The agreement between Davis and Johnson was made in the presence of federal agent Hayes who posed as the employee of Davis. Wright, the employee of Johnson, was called in to help load whisky purchased at the time from Johnson. He showed Davis and Hayes the still, helped them charge it, and then withdrew from the venture. Thereafter, according to the evidence, it was operated by Davis and Hayes, with all of the production being delivered to Johnson by them except for one purchase by government agents. Thus Johnson's connection with the still was through ownership, and Wright's through firing it up on the one occasion. Davis, the informer, and Hayes, the federal agent, were the operators. Davis met Sears in the woods on each Wednesday of the next four weeks and paid him $250.00 each time. At one of these meetings, Sears agreed to warn Davis of the presence of federal agents in Coffee County by placing a pine top in the left rut of the trail leading to the Johnson-Davis still. Sears never in fact used the pine top warning, and federal agents later moved in and destroyed the still. The indictment, trial, and conviction of Sheriff Sears followed.
On this appeal, Sears contends that the foregoing evidence shows only a conspiracy between himself and Davis, whereas he was indicted and convicted for conspiring with Johnson and Wright. Davis was not named as a co-conspirator in the indictment. Since Davis was an undercover agent secretly intending to frustrate the conspiracy, it is contended that he was incapable of being a party to the conspiracy or of serving as a connecting link between Sears on the one hand and Johnson and Wright on the other.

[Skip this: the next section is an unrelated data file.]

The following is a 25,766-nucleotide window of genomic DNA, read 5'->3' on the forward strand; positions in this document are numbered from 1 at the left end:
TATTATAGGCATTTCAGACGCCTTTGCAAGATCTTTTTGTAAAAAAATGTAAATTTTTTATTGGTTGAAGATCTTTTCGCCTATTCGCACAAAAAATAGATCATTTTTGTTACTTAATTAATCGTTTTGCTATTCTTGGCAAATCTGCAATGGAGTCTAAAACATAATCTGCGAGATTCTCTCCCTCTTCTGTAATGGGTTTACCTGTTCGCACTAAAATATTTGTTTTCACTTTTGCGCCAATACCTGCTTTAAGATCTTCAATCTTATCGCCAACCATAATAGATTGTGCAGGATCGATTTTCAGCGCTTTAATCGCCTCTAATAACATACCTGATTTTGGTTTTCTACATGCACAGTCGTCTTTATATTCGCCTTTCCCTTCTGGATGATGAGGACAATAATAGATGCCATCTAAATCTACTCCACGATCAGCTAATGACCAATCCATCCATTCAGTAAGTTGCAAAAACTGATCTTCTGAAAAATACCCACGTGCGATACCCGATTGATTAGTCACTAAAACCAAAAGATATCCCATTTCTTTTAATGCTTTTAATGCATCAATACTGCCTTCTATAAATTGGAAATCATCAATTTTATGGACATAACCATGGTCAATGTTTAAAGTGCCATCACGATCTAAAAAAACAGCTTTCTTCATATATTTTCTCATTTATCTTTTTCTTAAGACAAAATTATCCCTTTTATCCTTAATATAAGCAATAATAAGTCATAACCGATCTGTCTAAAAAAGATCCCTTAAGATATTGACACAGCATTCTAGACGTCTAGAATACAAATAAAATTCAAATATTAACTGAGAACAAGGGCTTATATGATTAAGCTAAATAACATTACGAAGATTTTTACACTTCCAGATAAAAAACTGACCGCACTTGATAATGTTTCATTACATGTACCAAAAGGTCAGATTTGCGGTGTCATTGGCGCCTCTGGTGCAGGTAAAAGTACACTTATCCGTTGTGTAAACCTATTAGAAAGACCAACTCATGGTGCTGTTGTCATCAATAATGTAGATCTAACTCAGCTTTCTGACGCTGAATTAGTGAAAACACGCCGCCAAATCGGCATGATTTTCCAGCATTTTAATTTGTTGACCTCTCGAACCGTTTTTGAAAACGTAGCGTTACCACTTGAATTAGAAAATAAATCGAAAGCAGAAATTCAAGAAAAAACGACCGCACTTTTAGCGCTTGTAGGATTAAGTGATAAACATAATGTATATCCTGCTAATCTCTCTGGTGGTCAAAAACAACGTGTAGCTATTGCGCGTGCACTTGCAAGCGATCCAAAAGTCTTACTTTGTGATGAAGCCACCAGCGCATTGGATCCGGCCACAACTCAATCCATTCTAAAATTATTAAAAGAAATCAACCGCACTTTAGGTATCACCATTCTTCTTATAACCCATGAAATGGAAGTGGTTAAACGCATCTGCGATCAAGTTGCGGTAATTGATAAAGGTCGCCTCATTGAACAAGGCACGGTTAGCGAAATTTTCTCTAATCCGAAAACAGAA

There was no evidence that Sears ever had any contact with Johnson and Wright or that he even knew they were assisting Davis in the operation of the still. Davis himself testified that he never mentioned their names to Sears. However, the evidence does show that Sears knew that some persons, names to him unknown, were working with Davis. A tape recording of one of the clandestine meetings between Sears and Davis shows that Sears knew Davis was not alone in his enterprise. We hold that this was sufficient to connect Sears to a conspiracy with Johnson and Wright. It is firmly established that it is not necessary for a conspirator to know the identity of his co-conspirators or the exact role which they play in the conspiracy. Rogers v. United States, 1951, 340 U.S. 367, 71 S.Ct. 438, 95 L.Ed. 344; Sigers v. United States, 5 Cir., 1963, 321 F.2d 843; United States v. Dardi, 2 Cir., 1964, 330 F.2d 316; United States v. Wenzel, 4 Cir., 1962, 311 F.2d 164; and Isaacs v. United